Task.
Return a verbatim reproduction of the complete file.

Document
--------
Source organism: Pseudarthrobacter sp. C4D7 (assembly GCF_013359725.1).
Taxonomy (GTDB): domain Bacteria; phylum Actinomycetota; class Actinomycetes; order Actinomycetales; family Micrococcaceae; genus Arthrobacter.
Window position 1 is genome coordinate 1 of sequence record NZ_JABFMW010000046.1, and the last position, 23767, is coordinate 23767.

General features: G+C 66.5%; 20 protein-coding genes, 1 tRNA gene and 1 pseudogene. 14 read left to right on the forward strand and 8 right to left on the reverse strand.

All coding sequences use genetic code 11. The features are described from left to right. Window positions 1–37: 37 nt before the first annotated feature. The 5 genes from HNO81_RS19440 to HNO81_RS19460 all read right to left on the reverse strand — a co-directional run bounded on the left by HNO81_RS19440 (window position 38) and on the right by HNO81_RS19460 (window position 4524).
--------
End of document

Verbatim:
Source organism: Pseudarthrobacter sp. C4D7 (assembly GCF_013359725.1).
Taxonomy (GTDB): domain Bacteria; phylum Actinomycetota; class Actinomycetes; order Actinomycetales; family Micrococcaceae; genus Arthrobacter.
Window position 1 is genome coordinate 1 of sequence record NZ_JABFMW010000046.1, and the last position, 23767, is coordinate 23767.

General features: G+C 66.5%; 20 protein-coding genes, 1 tRNA gene and 1 pseudogene. 14 read left to right on the forward strand and 8 right to left on the reverse strand.

All coding sequences use genetic code 11. The features are described from left to right. Window positions 1–37: 37 nt before the first annotated feature. The 5 genes from HNO81_RS19440 to HNO81_RS19460 all read right to left on the reverse strand — a co-directional run bounded on the left by HNO81_RS19440 (window position 38) and on the right by HNO81_RS19460 (window position 4524).